Lots of people use a camera. But they don’t know how to clean the camera. The result is they lot of funds pay camera cleaning. A clean camera not only looks better, but it also will work better, giving you two great reasons for keeping your model in tip-top condition. Here are some basic tips on how to clean your camera.
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How to Know Find Your Camera Dust.
You may see dust in your viewfinder but this dust will not show up on your images themselves.
You can tell that it is dust or dirt on your sensor when you see the same spots appearing on multiple images in the same places.
Take a photograph of something bright white and gently move the camera slightly as you take the photo to help blur the photo and make the dust more visible.
How to clean your sensor
Find an area that is as free of dust and wind as possible.
With a full battery and no lens on your camera, look for the menu option to manually clean your camera. Check your manual if you can’t find this option.
When you select this mode, you will hear the mirror lock back and reveal the sensor. Note that you just need to power off your camera to release the mirror back to its usual place in front of the camera.
Holding the camera upside down so the LCD screen is facing the ceiling, use the manual air blower to blow air into the camera onto the sensor. Be extremely careful NOT to touch the sensor with the tip of the blower. Best practice is not to put the tip of the blower inside the camera at all. Again do not use compressed air.
After a few blasts of air, turn off the camera and replace the lens. You should take another test shot (as above) to see if this has removed the dust or dirt that was on the sensor. If it has then there is no need to take any further steps. If it remains, then you will likely need to proceed to a ‘wet’ clean of the sensor.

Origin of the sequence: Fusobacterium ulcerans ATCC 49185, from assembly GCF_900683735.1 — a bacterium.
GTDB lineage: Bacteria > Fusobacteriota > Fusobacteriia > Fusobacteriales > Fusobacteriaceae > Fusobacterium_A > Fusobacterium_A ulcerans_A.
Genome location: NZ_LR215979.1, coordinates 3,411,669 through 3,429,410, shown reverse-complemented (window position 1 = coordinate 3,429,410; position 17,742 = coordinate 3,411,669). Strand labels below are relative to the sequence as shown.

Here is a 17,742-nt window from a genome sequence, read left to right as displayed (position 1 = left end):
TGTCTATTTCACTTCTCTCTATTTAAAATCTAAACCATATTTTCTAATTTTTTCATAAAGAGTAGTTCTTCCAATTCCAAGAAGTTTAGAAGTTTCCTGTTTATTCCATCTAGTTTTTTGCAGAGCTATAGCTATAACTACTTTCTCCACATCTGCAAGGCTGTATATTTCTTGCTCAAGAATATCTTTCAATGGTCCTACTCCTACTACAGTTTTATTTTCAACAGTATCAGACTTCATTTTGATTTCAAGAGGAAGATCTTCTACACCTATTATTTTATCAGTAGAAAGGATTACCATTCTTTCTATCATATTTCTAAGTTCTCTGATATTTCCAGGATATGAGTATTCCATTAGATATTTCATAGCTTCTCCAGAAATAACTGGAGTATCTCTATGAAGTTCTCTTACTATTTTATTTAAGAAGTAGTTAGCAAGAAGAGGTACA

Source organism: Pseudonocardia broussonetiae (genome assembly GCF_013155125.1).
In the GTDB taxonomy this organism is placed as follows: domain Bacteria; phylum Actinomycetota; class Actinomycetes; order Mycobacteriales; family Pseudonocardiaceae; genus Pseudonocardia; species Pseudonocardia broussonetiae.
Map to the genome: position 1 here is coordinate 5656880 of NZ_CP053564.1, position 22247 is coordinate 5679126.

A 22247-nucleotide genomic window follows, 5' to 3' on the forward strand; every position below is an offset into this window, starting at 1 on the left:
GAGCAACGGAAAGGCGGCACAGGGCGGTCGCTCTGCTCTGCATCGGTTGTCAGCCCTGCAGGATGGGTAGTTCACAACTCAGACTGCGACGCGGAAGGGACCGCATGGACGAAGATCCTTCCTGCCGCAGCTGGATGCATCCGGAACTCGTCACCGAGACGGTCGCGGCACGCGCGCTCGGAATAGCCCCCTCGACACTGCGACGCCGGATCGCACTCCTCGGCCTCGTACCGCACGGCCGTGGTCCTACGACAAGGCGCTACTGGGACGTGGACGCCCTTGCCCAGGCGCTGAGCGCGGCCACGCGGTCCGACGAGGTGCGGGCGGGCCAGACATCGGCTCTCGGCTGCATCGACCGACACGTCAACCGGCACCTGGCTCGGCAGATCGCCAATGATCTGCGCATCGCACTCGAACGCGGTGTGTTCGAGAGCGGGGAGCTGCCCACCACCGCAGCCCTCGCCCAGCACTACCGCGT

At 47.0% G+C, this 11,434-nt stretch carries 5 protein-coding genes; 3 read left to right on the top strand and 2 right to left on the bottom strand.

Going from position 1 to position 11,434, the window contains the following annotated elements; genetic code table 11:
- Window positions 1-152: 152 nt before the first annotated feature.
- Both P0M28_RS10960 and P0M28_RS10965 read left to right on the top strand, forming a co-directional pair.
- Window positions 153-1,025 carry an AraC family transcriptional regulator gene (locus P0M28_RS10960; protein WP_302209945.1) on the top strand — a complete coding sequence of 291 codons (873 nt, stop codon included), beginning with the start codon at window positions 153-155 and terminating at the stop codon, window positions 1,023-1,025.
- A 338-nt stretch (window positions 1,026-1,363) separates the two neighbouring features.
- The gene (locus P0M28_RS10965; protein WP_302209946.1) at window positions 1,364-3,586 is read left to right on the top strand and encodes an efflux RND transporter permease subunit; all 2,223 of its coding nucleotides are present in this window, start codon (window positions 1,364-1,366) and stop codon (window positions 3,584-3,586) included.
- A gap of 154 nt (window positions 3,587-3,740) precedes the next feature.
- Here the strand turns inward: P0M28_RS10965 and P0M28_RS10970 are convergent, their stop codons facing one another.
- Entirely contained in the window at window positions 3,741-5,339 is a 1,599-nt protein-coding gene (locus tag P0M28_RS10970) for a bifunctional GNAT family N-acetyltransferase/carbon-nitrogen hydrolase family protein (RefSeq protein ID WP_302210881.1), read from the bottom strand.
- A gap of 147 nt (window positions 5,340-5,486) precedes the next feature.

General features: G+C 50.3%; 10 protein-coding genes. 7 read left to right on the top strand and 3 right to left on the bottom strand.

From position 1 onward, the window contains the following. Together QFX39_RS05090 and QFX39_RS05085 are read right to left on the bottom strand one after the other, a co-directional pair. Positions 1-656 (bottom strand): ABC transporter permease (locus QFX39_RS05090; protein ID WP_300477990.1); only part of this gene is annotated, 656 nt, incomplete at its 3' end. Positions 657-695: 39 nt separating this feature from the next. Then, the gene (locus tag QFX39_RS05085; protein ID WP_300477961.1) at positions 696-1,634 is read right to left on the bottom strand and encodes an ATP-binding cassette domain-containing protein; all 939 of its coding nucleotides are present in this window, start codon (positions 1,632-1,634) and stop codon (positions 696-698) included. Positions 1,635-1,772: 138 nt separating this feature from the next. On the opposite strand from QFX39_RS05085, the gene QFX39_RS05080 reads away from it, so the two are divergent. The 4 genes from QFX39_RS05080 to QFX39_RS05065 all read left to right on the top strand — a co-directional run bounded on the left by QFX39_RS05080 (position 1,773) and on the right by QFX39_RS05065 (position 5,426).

How to wet clean your sensor
Remove the lens and place the camera on a surface with the LCD facing the floor.
Select the manual cleaning option to lock up the mirror.
Remove a sensor swab and using the air blower a few times, blow air to remove any odd pieces of lint that may be stuck to the swab.
Add two (or three drops max) of the solution to the tip of the swab. Do not oversaturate the swab or you will leave streaks on the sensor. Less is definitely more in this case!
With great care place the swab on one side of the sensor and with not too much force, gently move the swab across the sensor in one smooth motion. When you get to the other side, turn the swab over and repeat the process starting from the far side back to where you started. Again, do this in one smooth motion with no great force.
At this stage, I use a loupe and inspect the sensor to see if I can see if the dust has been removed. If you are not sure, turn off the camera and replace the lens and take a further test shot to inspect for dust.
If you see some dust remains then you will need to repeat the process but it is important to use another clean new swab. Do not reuse a swab.
Camera Body Cleaning
After a day at the beach, for example, grains of sand may lodge themselves in the crevices of the camera body. If they are not removed straight away, they may work their way into the adjustment dials, resulting in premature wear that will make your camera unusable. They can also harm the focus rings of your lens, seriously damaging it.
The simplest solution for removing the particles is to brush the outside of the body using a soft-haired brush. Do not press hard as this will scratch the body or the LCD screen.
A cotton swab may also be used if adhesive dust cannot be removed with a brush. A blowing ball is often effective for hard-to-reach places.
Finally, if the camera body is soiled with harder-to-remove substances (mud, etc.), a microfibre cloth (easily obtainable from an optician), slightly dampened with water, will be perfectly adequate. Microfibre is recommended as this will not scratch the LCD screen.
Do not use any chemical products such as thinners, benzene, alcohol, disposable cleaning wipes etc.